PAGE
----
When death is a daily reality, promotion comes quickly on the battlefield. About the time they left Brooks Station, David was appointed Acting Assistant to General Howard. His horsemanship and ability as a marksman were well-known, and he was a favorite among his men. David had proven himself earlier as a runner of great speed and agility. He was promoted to Corporal and given a document of free passage to permit his traveling as a courier. In David’s capacity as an aide, he had unlimited opportunities by day and night of seeing every one of the regiments in this division. At all times and under all circumstances, he found both the officers and men of the regiment in the best of spirits. No regiment in the Corps went more gladly to battle or more cheerfully submitted to privations.
One night, David was called upon to be an envoy to Major Freuhauff (fru-hoff), who had been wounded. His men helped David bring the major across the Rappahannock River while retreating from the field. They crossed under the cover of darkness. They had only gone a short distance on the other side when the horses refused to go any further. David had traveled down wooden plank roads before riding on the same horse. They were very bumpy, you had to go slow, but the horses never had a problem before.
Recovering the wounded in the dark
As quietly as they could, the men forced the horses forward. Then one of the men, using very poor judgment, tried to light his pipe. The campfires of the enemy were burning all around them. In the flash of the match, the men could see they had been traveling on the bodies of the dead. The man immediately threw away his torch and used his spurs to get his horse into a full gallop. Each man got out of there the best way he could in the dark.
No one ever talked about what had happened, not even to each other. The men arrived at the hospital early in the morning but found everything full. The major suggested that the men lie down on the ground. No sooner had they touched the ground than they all fell asleep, totally worn out.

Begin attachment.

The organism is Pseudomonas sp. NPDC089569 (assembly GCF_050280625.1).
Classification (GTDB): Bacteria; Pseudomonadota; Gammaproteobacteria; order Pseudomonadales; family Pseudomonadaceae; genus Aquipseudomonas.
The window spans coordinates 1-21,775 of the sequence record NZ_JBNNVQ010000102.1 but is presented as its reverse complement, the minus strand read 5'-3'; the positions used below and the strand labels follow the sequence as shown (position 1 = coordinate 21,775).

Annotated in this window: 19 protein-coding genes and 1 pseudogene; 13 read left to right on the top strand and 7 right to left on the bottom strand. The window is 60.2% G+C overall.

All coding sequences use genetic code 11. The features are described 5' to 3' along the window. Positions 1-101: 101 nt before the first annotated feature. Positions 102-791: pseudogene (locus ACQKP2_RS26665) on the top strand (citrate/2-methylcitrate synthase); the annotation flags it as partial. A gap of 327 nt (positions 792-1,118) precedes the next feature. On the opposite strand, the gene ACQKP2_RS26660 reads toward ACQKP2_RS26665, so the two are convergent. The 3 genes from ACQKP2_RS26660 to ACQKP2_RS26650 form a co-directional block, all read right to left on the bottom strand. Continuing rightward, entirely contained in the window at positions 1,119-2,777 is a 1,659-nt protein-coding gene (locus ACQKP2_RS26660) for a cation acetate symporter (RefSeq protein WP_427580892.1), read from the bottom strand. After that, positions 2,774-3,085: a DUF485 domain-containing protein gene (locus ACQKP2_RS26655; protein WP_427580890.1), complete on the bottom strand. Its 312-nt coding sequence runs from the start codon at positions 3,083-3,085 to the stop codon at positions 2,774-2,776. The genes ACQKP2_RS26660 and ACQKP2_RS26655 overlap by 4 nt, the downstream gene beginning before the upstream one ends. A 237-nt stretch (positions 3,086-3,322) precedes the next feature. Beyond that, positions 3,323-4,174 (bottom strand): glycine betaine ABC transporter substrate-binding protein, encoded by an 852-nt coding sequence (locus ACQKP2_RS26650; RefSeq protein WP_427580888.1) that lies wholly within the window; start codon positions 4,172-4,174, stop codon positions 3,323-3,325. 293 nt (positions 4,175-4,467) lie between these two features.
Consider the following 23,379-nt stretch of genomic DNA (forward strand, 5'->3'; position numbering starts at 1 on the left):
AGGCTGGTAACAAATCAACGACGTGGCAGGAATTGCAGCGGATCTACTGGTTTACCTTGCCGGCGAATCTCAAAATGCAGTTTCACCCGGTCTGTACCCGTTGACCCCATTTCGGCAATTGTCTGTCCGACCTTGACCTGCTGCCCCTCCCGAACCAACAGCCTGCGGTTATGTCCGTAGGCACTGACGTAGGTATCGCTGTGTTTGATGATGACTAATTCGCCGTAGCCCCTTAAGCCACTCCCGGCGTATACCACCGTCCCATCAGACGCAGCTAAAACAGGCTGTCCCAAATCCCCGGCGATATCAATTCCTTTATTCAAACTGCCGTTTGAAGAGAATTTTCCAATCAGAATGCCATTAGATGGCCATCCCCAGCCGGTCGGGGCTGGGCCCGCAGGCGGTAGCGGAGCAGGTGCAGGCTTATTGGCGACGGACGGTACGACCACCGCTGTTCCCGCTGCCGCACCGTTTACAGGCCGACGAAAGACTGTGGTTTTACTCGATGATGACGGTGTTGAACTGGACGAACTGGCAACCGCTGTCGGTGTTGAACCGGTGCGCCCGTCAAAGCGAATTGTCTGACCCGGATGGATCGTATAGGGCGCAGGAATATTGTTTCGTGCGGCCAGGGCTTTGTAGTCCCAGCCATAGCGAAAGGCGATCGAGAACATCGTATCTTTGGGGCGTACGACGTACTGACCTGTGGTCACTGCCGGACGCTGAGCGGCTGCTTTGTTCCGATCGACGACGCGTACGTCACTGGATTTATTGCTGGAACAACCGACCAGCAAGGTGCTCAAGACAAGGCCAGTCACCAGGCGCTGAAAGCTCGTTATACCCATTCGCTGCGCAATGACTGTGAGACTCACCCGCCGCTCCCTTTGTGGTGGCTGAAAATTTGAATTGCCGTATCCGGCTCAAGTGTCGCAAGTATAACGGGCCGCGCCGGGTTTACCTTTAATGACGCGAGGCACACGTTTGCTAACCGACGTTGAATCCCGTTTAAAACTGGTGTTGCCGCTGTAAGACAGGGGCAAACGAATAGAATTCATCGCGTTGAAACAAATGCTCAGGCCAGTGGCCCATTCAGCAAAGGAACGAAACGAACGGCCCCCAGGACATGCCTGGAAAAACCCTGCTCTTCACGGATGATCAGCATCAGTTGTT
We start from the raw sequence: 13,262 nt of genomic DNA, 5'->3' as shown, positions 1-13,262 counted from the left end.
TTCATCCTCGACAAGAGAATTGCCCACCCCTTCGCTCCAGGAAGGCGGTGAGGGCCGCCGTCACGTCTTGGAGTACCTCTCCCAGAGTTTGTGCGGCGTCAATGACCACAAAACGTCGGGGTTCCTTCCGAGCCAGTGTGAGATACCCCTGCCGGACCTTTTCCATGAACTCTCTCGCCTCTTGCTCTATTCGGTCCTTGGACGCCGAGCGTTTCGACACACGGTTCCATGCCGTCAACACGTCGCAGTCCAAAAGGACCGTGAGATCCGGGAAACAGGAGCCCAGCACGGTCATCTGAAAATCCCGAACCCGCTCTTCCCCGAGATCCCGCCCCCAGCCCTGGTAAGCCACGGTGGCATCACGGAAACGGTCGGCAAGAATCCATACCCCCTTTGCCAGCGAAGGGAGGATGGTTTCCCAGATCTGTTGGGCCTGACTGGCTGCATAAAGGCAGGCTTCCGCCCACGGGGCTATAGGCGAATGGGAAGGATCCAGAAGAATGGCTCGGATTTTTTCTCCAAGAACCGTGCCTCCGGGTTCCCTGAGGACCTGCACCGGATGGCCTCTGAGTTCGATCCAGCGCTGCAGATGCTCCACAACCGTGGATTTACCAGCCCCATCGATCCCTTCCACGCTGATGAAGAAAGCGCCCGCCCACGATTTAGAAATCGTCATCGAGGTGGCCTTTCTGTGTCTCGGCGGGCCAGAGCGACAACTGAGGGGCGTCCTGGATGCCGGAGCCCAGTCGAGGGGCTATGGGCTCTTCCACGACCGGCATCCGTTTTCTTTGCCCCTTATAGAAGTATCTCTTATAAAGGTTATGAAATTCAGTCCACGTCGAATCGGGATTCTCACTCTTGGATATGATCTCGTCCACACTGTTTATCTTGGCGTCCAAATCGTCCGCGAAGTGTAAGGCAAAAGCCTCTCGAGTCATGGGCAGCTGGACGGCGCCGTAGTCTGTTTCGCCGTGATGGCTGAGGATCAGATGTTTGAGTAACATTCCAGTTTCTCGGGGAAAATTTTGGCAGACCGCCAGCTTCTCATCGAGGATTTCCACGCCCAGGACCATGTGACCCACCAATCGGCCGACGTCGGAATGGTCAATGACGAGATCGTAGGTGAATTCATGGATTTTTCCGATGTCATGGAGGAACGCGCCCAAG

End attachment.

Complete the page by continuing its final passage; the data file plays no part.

About 7 or 8 o’clock, I felt the point of the major’s elbow in my side, when he said, “look here.” I looked, and the army was passing by, banners flying and the troops in full retreat for Falmouth and the old campgrounds.
The Confederate command became aware of weak points in the Union Army, and they made a circuit that completely enveloped their line. David later wrote about it.
I am an expert runner when I’m scared, and I was not long deciding what disposition to make of my ‘worldly goods,’ rifle and ammo pack, but to leave them behind and made my way through the dense thickets, escaping with my life.
There was but one point of the compass which suggested personal safety – and that was due North. The next day was Sunday. David continued to use his athletic abilities until he reached the Rappahannock River. Here he stopped long enough to take account of stock and investigate the surroundings. He finally concluded to go back and see how many of the boys of Company D could be found. David followed the line of breastworks of the different regiments and finally came to his men, and they were all glad to see him. He missed a few comrades of the company, and Chunky had the unfortunate job of telling him about personal friends who were killed at the opening of the battle. Among them were two members of the band that Chunky played in.
Bravely battling for all they hold dear at home
On Monday morning, they had a very lively brush with a line of rebel skirmishers on an opposite hill. David felt proud to see the coolness, determination, and spirit animating those Northampton County boys. Major J.F. Frueauff, commanding the 153rd Pennsylvania Volunteers, had his point of view published in all the newspapers of Northampton County.
At such times to particularize would be improper; suffice it to say that “no officer was shot by a private, and no private cut down by an officer.” Those who have fallen—and, alas! We mourn a number of such—have fallen in the noble discharge of their duties, slain by the hands of traitors; those who have been wounded, have received honorable wounds by the shots of rebels; and those who are prisoners are now in the hands of “our southern brethren,” not in consequence of their own faults, but by the fortunes of war. Hoping this exposition may set to rest all slanders, and assure every true and loyal patriot that he need in nowise be ashamed or should sneer at ‘Colonel Glanz’s regiment of Pennsylvania volunteers,’ and desiring you. For the sake of justice to your fellow-citizens now in the front rank of the army, bravely battling for all they hold dear at home.